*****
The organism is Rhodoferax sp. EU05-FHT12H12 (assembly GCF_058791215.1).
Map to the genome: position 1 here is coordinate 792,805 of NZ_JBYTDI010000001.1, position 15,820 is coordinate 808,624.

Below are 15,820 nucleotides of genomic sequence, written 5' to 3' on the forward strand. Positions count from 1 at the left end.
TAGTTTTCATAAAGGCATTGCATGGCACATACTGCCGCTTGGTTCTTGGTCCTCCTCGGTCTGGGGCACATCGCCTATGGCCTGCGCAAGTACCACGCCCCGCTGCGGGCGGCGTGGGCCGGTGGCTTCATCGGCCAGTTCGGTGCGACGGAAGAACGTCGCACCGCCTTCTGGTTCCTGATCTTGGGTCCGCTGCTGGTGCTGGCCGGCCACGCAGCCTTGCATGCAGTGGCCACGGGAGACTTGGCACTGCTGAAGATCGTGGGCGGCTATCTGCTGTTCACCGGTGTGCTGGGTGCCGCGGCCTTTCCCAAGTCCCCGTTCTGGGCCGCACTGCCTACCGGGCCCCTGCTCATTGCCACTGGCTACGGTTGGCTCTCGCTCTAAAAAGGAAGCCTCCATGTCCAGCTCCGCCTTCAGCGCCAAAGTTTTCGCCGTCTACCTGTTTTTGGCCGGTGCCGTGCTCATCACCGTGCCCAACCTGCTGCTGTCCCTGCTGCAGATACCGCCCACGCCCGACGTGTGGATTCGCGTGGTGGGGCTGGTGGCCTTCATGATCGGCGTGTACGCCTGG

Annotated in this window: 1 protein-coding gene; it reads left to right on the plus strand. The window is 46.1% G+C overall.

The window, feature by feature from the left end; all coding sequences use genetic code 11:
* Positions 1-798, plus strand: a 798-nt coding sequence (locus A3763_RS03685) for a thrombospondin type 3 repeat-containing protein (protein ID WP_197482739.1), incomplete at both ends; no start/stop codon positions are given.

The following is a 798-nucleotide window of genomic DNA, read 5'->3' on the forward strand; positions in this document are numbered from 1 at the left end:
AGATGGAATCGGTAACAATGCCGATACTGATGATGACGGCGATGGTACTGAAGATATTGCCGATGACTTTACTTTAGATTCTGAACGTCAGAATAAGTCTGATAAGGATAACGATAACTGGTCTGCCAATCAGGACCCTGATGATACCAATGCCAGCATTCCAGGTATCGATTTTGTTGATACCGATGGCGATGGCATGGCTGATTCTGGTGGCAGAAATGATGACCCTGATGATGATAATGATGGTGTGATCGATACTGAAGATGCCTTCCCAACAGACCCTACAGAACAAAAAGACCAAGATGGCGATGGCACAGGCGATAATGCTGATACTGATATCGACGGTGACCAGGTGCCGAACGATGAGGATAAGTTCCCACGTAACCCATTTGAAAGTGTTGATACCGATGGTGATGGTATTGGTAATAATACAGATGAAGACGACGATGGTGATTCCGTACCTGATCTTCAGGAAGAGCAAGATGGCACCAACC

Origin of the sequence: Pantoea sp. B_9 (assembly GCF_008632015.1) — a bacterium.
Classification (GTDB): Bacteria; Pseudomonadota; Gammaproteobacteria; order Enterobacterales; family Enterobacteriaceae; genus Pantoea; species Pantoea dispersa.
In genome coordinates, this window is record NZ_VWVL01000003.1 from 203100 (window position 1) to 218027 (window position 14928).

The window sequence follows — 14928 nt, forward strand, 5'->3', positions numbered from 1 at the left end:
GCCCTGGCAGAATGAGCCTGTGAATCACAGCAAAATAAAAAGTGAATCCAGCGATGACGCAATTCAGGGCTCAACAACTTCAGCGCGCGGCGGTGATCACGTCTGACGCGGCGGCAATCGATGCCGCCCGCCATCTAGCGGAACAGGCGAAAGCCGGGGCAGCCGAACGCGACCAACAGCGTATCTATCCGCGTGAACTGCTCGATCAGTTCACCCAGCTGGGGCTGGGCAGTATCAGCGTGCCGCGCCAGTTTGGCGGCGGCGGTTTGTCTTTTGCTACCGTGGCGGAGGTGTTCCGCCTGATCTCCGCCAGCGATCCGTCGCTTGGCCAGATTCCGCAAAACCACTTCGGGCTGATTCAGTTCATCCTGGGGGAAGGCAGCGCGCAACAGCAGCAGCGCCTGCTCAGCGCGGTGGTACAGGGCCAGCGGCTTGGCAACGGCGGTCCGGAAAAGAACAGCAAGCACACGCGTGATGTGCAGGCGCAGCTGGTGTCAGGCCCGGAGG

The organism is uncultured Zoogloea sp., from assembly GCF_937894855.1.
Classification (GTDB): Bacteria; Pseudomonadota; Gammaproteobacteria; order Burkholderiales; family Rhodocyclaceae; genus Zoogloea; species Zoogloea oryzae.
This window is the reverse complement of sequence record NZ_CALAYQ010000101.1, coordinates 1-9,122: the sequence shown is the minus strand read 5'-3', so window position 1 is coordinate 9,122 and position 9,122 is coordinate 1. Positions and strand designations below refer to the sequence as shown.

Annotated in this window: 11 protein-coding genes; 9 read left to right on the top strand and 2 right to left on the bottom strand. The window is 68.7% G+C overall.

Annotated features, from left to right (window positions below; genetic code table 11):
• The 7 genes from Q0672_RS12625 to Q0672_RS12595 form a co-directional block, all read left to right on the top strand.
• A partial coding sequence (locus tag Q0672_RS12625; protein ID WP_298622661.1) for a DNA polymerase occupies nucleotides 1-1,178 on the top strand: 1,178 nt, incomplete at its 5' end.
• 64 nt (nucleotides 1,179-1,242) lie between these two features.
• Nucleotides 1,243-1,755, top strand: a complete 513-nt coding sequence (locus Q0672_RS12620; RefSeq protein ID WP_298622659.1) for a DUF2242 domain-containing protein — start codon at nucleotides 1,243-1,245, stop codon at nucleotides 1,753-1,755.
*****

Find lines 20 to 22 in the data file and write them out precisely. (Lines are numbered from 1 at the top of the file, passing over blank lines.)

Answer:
• The 7 genes from Q0672_RS12625 to Q0672_RS12595 form a co-directional block, all read left to right on the top strand.
• A partial coding sequence (locus tag Q0672_RS12625; protein ID WP_298622661.1) for a DNA polymerase occupies nucleotides 1-1,178 on the top strand: 1,178 nt, incomplete at its 5' end.
• 64 nt (nucleotides 1,179-1,242) lie between these two features.